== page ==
Ronald Shepard, left, receives a plaque for his nine years on the Town Council from Councilor Lee Pratt.  Robert Lowell / American Journal

Ronald Shepard retired Tuesday after nine years on the Gorham Town Council.

“You go in and do the best you can do,” said Shepard, who most recently was vice chairman. He did not seek reelection this fall.

An avid town historian, Shepard, 75, was elected to the council in November 2014, the same day he retired as chief of the town’s Police Department, where he worked for 42 years. A U.S. Air Force veteran deployed to Thailand during the Vietnam War, he joined Gorham Police in 1972 and was appointed chief in 1995.

“You can definitely see Ron’s love for the town of Gorham through his years of service protecting citizens as an officer and police chief, his work with the historical society to preserve and celebrate the town’s history, and with his service as a policymaker on the Town Council,” Councilor Suzanne Phillips said before Tuesday’s meeting.

His three-term tenure included the COVID pandemic that consumed much of the council’s time.

“That took a lot of energy from the whole town,” he said.


In August, he favored sending a $49.9 million school budget compromise to a third referendum, ending a bitter, contentious struggle to approve a school spending plan.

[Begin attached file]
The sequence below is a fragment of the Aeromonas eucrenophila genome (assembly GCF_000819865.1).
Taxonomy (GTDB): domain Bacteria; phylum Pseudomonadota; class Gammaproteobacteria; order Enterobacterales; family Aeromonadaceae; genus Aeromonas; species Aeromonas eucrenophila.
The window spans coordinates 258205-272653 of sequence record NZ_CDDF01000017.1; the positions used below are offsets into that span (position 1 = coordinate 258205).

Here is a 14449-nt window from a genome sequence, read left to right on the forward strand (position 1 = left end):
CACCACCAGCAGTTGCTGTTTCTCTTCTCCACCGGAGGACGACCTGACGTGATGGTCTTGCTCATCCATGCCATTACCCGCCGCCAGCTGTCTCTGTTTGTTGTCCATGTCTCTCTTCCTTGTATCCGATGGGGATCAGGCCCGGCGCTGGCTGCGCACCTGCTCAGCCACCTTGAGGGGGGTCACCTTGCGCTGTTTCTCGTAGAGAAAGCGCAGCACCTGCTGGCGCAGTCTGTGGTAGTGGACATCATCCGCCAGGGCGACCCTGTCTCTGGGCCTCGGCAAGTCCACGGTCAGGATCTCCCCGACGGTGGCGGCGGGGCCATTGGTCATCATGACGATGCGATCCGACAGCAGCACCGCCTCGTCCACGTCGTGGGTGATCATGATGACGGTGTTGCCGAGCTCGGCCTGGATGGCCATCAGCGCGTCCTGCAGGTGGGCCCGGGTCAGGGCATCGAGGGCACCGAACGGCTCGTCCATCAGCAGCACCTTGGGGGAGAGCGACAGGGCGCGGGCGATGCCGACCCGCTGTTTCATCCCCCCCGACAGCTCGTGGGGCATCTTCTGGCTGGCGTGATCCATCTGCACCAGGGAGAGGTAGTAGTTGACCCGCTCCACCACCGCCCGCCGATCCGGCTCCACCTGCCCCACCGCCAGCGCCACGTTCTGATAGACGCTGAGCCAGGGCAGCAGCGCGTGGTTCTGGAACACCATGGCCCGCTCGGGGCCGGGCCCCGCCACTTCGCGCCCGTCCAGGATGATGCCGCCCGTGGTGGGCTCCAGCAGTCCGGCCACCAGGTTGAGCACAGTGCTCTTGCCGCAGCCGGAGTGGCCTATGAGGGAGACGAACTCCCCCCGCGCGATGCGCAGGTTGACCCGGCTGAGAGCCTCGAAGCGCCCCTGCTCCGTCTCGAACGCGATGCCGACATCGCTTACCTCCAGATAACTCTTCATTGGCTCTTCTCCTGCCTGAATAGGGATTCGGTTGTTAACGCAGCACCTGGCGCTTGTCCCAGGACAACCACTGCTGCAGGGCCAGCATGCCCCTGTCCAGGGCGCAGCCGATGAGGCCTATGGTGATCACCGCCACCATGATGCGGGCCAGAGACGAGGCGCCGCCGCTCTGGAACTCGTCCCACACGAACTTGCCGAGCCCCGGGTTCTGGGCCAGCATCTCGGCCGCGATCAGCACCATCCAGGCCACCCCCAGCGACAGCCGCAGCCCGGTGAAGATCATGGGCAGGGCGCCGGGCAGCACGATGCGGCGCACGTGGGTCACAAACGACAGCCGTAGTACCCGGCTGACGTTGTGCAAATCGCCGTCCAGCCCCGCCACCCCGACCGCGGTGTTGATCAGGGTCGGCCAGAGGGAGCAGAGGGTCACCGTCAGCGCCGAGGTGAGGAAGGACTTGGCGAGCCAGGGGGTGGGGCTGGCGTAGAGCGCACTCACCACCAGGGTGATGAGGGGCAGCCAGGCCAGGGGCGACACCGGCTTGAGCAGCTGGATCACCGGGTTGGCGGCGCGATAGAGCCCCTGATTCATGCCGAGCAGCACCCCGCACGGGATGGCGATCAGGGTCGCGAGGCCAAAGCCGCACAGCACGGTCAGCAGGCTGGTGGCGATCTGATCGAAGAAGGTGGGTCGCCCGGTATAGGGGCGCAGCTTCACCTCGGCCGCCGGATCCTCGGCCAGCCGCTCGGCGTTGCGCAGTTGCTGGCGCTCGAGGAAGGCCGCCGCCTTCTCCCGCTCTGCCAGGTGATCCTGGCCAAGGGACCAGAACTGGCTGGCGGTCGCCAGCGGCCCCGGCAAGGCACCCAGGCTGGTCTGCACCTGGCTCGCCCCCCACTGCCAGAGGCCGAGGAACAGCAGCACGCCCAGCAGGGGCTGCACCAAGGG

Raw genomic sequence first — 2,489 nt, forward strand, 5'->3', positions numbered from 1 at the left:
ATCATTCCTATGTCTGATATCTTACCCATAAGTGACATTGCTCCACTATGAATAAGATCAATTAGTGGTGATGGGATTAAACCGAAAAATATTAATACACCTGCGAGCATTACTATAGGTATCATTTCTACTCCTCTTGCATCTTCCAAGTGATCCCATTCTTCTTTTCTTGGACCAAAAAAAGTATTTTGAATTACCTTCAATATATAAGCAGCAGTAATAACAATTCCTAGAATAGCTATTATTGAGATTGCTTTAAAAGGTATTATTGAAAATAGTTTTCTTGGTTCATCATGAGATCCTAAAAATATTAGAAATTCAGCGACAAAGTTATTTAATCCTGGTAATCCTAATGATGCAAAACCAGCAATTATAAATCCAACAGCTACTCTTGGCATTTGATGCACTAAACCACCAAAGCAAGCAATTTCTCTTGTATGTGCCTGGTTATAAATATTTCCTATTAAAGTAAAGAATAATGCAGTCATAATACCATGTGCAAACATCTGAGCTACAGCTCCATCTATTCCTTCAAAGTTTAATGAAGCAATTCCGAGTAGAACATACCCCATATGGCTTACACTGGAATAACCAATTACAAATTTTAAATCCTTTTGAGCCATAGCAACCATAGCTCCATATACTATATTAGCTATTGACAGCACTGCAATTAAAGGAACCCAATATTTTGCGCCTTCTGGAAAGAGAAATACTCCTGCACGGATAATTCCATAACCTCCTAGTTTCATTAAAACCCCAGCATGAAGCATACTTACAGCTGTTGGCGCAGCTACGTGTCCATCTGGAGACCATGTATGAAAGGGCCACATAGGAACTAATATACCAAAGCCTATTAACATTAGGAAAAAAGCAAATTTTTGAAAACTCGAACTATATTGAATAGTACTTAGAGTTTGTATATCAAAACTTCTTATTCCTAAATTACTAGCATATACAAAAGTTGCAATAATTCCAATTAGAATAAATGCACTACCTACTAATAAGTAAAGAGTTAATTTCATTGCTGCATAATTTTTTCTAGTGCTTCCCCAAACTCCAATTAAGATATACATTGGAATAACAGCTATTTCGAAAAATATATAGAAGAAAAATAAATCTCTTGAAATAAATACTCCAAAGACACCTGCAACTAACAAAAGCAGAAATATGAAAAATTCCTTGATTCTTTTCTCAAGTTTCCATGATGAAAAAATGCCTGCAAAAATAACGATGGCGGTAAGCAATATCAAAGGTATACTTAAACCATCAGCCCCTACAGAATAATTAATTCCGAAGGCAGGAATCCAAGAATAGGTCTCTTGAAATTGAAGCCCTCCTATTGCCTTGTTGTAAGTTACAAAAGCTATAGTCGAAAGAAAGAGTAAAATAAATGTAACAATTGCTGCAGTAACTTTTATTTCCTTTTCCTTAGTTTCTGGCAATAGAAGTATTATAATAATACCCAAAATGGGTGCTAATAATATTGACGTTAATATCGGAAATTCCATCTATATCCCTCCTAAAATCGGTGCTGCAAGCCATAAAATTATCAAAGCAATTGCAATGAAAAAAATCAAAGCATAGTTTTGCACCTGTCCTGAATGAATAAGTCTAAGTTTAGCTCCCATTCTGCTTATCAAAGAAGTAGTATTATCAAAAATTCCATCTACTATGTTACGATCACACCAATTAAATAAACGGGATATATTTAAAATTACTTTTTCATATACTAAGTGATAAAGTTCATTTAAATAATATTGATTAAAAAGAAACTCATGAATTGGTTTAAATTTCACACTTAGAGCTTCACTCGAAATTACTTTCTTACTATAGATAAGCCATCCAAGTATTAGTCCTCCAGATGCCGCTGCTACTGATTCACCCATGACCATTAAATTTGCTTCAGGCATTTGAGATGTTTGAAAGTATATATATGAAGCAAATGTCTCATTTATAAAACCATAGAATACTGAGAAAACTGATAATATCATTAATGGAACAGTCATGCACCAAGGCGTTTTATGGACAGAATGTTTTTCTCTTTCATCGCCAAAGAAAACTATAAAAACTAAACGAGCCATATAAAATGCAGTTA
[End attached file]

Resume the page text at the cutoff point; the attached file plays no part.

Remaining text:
“There’s always a hot topic,” he said.

Shepard said he has witnessed Gorham’s “tremendous” growth from a largely agricultural town with a population of 4,742 in 1950 to 18,361 in 2020. He recalled his younger days in his hometown and seeing four markets, two pharmacies and four restaurants all at the square in the village before businesses stretched out along Main Street.

He said the council “has done a marvelous job of steering the town in the right direction.”

Town Councilor Rob Lavoie praised Shepard’s work on the council.

“Thank you for your dedication to the town,” Lavoie said.

In his parting advice, Shepard urged the council members to be “respectful of each other, listen to other councilors and citizens.”

He will still remain a familiar figure around town and continue working at Plummer’s Hardware Store on Main Street. Shepard plans to spend more time with his wife, Debra, who attended Tuesday’s meeting, and family.

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